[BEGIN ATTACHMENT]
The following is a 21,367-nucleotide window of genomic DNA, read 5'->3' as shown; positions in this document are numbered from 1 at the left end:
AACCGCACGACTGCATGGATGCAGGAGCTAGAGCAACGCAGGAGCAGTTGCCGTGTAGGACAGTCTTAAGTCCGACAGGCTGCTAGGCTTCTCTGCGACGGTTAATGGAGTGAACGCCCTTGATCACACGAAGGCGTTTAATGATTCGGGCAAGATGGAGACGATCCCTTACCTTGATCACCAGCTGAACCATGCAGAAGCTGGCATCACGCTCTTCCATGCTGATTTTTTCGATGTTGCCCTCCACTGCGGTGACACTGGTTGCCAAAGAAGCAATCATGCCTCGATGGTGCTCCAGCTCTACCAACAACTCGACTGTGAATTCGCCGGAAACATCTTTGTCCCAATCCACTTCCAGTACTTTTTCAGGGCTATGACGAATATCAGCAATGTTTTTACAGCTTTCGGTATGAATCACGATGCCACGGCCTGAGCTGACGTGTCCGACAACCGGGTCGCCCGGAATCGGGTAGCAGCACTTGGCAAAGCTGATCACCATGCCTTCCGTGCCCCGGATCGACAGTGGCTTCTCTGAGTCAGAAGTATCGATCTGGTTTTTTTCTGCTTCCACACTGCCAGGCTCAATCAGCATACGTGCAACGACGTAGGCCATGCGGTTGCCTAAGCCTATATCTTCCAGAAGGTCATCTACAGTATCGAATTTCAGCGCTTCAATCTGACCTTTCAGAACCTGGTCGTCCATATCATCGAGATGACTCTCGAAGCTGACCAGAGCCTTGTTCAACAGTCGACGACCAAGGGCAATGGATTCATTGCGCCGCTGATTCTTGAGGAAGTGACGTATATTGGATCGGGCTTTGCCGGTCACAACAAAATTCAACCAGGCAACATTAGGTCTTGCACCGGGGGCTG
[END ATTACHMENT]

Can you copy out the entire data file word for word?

The following is a 21,367-nucleotide window of genomic DNA, read 5'->3' as shown; positions in this document are numbered from 1 at the left end:
AACCGCACGACTGCATGGATGCAGGAGCTAGAGCAACGCAGGAGCAGTTGCCGTGTAGGACAGTCTTAAGTCCGACAGGCTGCTAGGCTTCTCTGCGACGGTTAATGGAGTGAACGCCCTTGATCACACGAAGGCGTTTAATGATTCGGGCAAGATGGAGACGATCCCTTACCTTGATCACCAGCTGAACCATGCAGAAGCTGGCATCACGCTCTTCCATGCTGATTTTTTCGATGTTGCCCTCCACTGCGGTGACACTGGTTGCCAAAGAAGCAATCATGCCTCGATGGTGCTCCAGCTCTACCAACAACTCGACTGTGAATTCGCCGGAAACATCTTTGTCCCAATCCACTTCCAGTACTTTTTCAGGGCTATGACGAATATCAGCAATGTTTTTACAGCTTTCGGTATGAATCACGATGCCACGGCCTGAGCTGACGTGTCCGACAACCGGGTCGCCCGGAATCGGGTAGCAGCACTTGGCAAAGCTGATCACCATGCCTTCCGTGCCCCGGATCGACAGTGGCTTCTCTGAGTCAGAAGTATCGATCTGGTTTTTTTCTGCTTCCACACTGCCAGGCTCAATCAGCATACGTGCAACGACGTAGGCCATGCGGTTGCCTAAGCCTATATCTTCCAGAAGGTCATCTACAGTATCGAATTTCAGCGCTTCAATCTGACCTTTCAGAACCTGGTCGTCCATATCATCGAGATGACTCTCGAAGCTGACCAGAGCCTTGTTCAACAGTCGACGACCAAGGGCAATGGATTCATTGCGCCGCTGATTCTTGAGGAAGTGACGTATATTGGATCGGGCTTTGCCGGTCACAACAAAATTCAACCAGGCAACATTAGGTCTTGCACCGGGGGCTG